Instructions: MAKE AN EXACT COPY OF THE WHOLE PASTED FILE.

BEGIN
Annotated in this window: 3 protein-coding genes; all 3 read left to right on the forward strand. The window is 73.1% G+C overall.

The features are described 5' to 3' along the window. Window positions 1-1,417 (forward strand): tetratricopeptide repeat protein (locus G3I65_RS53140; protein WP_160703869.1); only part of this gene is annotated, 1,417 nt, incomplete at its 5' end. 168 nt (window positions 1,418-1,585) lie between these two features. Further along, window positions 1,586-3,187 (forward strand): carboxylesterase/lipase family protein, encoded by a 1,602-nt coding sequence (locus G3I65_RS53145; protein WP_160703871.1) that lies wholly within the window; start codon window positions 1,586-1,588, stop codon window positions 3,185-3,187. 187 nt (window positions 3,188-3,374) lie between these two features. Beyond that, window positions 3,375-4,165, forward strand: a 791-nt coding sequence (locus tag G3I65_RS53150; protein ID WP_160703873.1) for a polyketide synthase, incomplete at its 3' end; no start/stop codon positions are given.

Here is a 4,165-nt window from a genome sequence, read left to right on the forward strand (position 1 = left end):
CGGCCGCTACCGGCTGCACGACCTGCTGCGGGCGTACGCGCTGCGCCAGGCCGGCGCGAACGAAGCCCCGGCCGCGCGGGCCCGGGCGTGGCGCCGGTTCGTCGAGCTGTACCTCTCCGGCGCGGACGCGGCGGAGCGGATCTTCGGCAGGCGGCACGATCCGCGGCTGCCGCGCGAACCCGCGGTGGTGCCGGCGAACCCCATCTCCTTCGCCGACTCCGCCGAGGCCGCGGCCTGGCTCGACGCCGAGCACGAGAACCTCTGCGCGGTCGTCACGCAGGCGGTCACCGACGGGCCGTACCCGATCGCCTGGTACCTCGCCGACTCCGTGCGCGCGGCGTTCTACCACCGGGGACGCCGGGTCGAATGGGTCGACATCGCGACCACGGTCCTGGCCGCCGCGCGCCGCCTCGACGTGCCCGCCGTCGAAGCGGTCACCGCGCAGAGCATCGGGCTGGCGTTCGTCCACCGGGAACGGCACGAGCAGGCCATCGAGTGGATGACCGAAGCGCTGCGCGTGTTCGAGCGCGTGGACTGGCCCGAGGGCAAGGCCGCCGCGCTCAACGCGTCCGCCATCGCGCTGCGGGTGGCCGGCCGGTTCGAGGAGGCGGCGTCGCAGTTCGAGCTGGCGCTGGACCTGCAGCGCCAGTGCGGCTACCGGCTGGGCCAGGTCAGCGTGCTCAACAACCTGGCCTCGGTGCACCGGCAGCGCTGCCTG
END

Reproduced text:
Annotated in this window: 3 protein-coding genes; all 3 read left to right on the forward strand. The window is 73.1% G+C overall.

The features are described 5' to 3' along the window. Window positions 1-1,417 (forward strand): tetratricopeptide repeat protein (locus G3I65_RS53140; protein WP_160703869.1); only part of this gene is annotated, 1,417 nt, incomplete at its 5' end. 168 nt (window positions 1,418-1,585) lie between these two features. Further along, window positions 1,586-3,187 (forward strand): carboxylesterase/lipase family protein, encoded by a 1,602-nt coding sequence (locus G3I65_RS53145; protein WP_160703871.1) that lies wholly within the window; start codon window positions 1,586-1,588, stop codon window positions 3,185-3,187. 187 nt (window positions 3,188-3,374) lie between these two features. Beyond that, window positions 3,375-4,165, forward strand: a 791-nt coding sequence (locus tag G3I65_RS53150; protein ID WP_160703873.1) for a polyketide synthase, incomplete at its 3' end; no start/stop codon positions are given.

Here is a 4,165-nt window from a genome sequence, read left to right on the forward strand (position 1 = left end):
CGGCCGCTACCGGCTGCACGACCTGCTGCGGGCGTACGCGCTGCGCCAGGCCGGCGCGAACGAAGCCCCGGCCGCGCGGGCCCGGGCGTGGCGCCGGTTCGTCGAGCTGTACCTCTCCGGCGCGGACGCGGCGGAGCGGATCTTCGGCAGGCGGCACGATCCGCGGCTGCCGCGCGAACCCGCGGTGGTGCCGGCGAACCCCATCTCCTTCGCCGACTCCGCCGAGGCCGCGGCCTGGCTCGACGCCGAGCACGAGAACCTCTGCGCGGTCGTCACGCAGGCGGTCACCGACGGGCCGTACCCGATCGCCTGGTACCTCGCCGACTCCGTGCGCGCGGCGTTCTACCACCGGGGACGCCGGGTCGAATGGGTCGACATCGCGACCACGGTCCTGGCCGCCGCGCGCCGCCTCGACGTGCCCGCCGTCGAAGCGGTCACCGCGCAGAGCATCGGGCTGGCGTTCGTCCACCGGGAACGGCACGAGCAGGCCATCGAGTGGATGACCGAAGCGCTGCGCGTGTTCGAGCGCGTGGACTGGCCCGAGGGCAAGGCCGCCGCGCTCAACGCGTCCGCCATCGCGCTGCGGGTGGCCGGCCGGTTCGAGGAGGCGGCGTCGCAGTTCGAGCTGGCGCTGGACCTGCAGCGCCAGTGCGGCTACCGGCTGGGCCAGGTCAGCGTGCTCAACAACCTGGCCTCGGTGCACCGGCAGCGCTGCCTG